Because I’m a writer—and that’s what I do.

©copyright 2009  J.M. DeMatteis 

Sunday, November 1, 2009


Several years back, I was away on retreat at a spiritual center in South Carolina and I had a glimpse—just a glimpse—of how much of an illusion (what the Hindus would call Maya) this world really is.  Everything around me felt as insubstantial as heat trails wavering on the highway on a hot summer day.  The people I encountered seemed like they were weightless, unreal:  made of morning mist—or perhaps pixie dust.  I mention this because I’ve been reworking an old story of mine that deals with the idea that this life we’re living is as much a dream as the ones that fill our heads when we’re asleep; that, in fact, we’re asleep and dreaming right now—and, if we knew that, really knew it, we could become lucid dreamers and transform our world.

If this is true—and the older I get, the truer it becomes, not just philosophically but experientially—then it means I’m dreaming everything around me.  The entire universe (including all of you reading this) doesn’t really exist, any more than the people and things you encounter in a dream exist.  You are all reflections of my consciousness, of my vision of the world, of my vision of my Self.  A movie projected from my unconscious mind.  And here’s the paradox:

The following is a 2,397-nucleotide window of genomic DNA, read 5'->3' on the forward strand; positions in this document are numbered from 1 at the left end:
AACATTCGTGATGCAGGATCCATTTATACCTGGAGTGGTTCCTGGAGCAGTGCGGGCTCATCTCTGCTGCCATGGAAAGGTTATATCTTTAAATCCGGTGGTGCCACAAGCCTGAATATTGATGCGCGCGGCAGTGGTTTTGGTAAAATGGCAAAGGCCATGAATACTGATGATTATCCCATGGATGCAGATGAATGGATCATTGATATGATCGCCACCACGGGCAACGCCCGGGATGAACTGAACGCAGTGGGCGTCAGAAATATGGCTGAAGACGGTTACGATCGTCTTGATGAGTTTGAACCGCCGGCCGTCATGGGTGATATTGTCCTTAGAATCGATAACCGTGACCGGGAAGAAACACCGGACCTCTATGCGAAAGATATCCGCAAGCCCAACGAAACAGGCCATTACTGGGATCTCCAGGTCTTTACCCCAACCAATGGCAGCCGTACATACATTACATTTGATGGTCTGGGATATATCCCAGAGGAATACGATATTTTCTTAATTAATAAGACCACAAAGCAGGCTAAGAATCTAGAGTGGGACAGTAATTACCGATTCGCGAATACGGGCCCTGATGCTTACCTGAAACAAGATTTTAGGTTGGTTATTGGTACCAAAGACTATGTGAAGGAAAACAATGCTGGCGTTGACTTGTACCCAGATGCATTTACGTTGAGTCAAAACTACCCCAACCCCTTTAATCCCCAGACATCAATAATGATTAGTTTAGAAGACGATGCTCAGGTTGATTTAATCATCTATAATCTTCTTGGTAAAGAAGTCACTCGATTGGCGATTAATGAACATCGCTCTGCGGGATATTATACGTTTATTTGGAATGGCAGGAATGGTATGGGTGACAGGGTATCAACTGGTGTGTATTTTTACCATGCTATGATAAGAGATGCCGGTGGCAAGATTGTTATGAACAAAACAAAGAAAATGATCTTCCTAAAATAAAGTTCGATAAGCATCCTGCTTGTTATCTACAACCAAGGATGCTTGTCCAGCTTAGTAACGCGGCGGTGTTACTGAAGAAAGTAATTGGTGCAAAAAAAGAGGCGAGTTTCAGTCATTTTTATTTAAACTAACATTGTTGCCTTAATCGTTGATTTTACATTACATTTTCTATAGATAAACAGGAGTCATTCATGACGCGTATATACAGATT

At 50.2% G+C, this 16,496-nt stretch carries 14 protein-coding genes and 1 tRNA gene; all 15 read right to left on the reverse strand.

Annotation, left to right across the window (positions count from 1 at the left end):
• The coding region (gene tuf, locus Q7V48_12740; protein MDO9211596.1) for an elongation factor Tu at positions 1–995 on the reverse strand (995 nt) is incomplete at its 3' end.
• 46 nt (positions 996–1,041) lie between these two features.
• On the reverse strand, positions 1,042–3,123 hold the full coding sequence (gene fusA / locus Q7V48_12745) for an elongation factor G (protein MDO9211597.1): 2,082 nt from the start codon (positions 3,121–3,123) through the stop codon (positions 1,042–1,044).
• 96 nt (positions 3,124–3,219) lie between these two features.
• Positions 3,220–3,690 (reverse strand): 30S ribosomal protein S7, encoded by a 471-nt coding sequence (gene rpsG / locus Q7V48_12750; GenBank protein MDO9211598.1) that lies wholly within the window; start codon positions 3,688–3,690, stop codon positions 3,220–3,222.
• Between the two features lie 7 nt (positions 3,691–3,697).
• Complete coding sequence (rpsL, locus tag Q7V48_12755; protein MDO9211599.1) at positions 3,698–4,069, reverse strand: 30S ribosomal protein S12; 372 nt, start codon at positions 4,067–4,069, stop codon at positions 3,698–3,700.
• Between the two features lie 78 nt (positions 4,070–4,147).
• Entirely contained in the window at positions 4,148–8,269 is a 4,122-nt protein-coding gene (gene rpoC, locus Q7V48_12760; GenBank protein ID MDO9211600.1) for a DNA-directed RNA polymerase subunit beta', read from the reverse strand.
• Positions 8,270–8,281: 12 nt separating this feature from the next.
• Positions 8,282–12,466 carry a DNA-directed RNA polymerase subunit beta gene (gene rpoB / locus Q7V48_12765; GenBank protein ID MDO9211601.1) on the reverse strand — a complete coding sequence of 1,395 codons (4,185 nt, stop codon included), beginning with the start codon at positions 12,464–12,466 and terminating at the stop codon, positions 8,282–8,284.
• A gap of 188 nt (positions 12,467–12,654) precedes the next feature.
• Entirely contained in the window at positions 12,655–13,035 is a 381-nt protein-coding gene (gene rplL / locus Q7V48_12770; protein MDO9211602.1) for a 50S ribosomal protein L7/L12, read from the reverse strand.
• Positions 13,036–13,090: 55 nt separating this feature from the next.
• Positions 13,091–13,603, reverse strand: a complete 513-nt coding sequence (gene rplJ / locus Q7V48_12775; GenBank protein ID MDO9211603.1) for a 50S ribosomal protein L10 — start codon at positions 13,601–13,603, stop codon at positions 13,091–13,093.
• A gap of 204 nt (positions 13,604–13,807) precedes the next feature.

The same is true for you.
  Everything you see, everything you experience, is a dream dreamed just for you, for your amusement and unfoldment, for your awakening and ultimate joy.  I am just a dream you have dreamed.  This blog is just a dream you have dreamed.